Scientists divide the Lake into three basins based on significant differences in shape and depth. The Western Basin is the area west of Sandusky and has an average depth on only 24 feet. The Eastern Basin is the area east of Erie, Pennsylvania and contains the deepest point in the Lake. The Western and Eastern Basins have irregular bottoms with a lot of variation in depth. The Central Basin is the large area between Sandusky and Erie. The average depth of this basin is between 60 and 80 feet and the bottom is very flat. Unfortunately, it is this shape that causes this basin to be the home of the Dead Zones.
Many of you have probably experienced swimming in a pond and noticed that the deep water was much colder than the surface water. This layering with warm water on top because it is less dense and lighter, and cold water on the bottom because it is heavier, is very common in the Great Lakes. The warm surface layer is called the epilimnion. The cold bottom layer is called the hypolimnion. The line of rapid temperature change between the layers is called the thermocline. In Lake Erie, these layers form in the late spring and break up in the fall when the surface layer cools to the temperature of the bottom layer—normally around September or October.
In Lake Erie, the thermocline usually forms around 45-55 feet. Based on the depths of the three basins, this means the Western Basin is too shallow to have a thermocline except on rare occasions, the Eastern Basin will have a thermocline and there will be a lot of water below it in the cold hypolimnion, and the Central Basin will have a thermocline but there will be a very thin layer of cold water under it in the hypolimnion.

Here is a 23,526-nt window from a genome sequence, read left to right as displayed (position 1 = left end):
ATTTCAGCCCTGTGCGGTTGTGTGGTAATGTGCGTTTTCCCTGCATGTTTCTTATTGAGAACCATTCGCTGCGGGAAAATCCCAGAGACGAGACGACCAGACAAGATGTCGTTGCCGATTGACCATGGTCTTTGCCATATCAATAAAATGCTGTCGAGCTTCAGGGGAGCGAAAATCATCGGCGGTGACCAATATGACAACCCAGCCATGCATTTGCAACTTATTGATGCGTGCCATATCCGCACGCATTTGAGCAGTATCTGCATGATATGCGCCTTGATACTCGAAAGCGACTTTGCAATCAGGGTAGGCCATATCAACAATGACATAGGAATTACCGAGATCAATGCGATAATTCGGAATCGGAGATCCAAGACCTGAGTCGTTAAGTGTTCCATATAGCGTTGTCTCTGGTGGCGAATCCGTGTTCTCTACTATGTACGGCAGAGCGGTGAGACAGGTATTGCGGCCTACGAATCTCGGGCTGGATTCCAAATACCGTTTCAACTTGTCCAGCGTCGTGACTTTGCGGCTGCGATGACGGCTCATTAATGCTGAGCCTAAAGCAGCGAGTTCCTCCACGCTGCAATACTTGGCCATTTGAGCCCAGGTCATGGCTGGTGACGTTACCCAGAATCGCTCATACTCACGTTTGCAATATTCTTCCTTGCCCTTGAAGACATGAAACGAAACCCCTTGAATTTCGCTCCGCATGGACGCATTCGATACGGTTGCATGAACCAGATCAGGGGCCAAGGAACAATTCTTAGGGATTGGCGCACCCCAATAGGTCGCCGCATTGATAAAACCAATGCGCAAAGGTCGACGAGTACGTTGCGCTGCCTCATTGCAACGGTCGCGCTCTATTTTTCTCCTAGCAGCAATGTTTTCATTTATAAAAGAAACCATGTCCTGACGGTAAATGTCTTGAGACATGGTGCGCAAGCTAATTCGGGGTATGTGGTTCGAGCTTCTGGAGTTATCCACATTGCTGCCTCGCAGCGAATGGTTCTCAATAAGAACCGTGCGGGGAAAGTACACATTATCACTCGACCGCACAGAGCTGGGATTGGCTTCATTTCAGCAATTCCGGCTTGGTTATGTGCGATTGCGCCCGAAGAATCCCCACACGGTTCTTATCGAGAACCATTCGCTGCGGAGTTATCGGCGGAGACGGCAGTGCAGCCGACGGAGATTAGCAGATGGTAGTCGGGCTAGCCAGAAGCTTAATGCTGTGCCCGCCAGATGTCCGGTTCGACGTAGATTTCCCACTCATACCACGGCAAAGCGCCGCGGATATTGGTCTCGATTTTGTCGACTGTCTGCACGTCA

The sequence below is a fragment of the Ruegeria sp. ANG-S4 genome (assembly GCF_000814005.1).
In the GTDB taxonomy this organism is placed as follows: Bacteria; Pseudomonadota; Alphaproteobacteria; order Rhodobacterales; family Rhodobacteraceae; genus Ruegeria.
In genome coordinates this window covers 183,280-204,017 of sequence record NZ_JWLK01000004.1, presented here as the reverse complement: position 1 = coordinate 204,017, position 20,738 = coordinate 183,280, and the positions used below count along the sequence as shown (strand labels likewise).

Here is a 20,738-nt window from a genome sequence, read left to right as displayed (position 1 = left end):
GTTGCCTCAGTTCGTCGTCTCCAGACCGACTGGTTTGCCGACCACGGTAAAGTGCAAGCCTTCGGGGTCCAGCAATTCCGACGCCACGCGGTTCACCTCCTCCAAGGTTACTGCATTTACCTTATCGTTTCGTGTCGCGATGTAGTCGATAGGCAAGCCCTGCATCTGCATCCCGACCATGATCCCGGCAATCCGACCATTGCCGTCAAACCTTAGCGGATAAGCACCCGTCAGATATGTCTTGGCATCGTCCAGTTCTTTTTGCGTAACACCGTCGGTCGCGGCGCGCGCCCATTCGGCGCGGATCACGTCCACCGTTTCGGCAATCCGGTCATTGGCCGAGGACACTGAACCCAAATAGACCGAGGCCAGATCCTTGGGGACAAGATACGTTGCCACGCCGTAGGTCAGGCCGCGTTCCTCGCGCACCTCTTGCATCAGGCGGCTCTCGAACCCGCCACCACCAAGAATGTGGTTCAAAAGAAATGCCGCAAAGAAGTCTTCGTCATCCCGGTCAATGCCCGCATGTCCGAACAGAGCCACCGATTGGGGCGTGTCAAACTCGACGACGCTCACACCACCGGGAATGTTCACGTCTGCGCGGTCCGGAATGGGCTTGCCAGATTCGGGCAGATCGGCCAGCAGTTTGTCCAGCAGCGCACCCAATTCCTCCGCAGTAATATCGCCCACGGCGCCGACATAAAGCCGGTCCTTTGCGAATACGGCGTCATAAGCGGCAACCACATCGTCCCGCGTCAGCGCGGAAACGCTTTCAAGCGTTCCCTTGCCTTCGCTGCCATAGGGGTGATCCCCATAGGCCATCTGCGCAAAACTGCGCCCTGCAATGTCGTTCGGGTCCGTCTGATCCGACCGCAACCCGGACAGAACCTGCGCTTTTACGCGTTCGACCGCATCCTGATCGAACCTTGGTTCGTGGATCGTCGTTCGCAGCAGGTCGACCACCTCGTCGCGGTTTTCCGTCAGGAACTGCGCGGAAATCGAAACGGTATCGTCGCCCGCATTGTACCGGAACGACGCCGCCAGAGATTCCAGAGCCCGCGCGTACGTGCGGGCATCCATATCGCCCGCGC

At the time the thermocline forms, there is plenty of dissolved oxygen in the hypolimnion. However, due to its depth, there is often no way to add oxygen to the water in the hypolimnion until the thermocline disappears in the fall. Therefore, throughout the summer the oxygen that was present when the thermocline formed is used by organisms living in this area, including bacteria, which are decomposing algae as it dies and sinks to the bottom. If large amounts of algae are dieing and sinking, then large amounts of oxygen will be required for the decomposition process. It should then seem logical that if we could reduce the amount of algae, we could reduce the amount of oxygen that would be required to decompose the algae.
Because the Western Basin seldom has a thermocline, this is not a problem there. And, because the Eastern Basin is so deep, there is a large reservoir of oxygen in the hypolimnion—enough to last through the summer until the thermocline disappears in the fall. The Central Basin, however, does not have a large reservoir of water or oxygen in the hypolimnion because the basin is not deep enough. As a result, loss of all the oxygen, or anoxia, can be a serious problem in the bottom waters of the Central Basin. Areas of anoxia were first observed as early as 1930, and by the 1960s and 1970s, as much as 90% or the hypolimnion in the Central Basin was becoming anoxic each year. This is why Lake Erie was labeled a “dead lake.” When an area becomes anoxic, nothing but anaerobic bacteria can live there. Also, this water creates severe taste and odor problems if it is drawn in by water treatment plants servicing the population surrounding the Lake.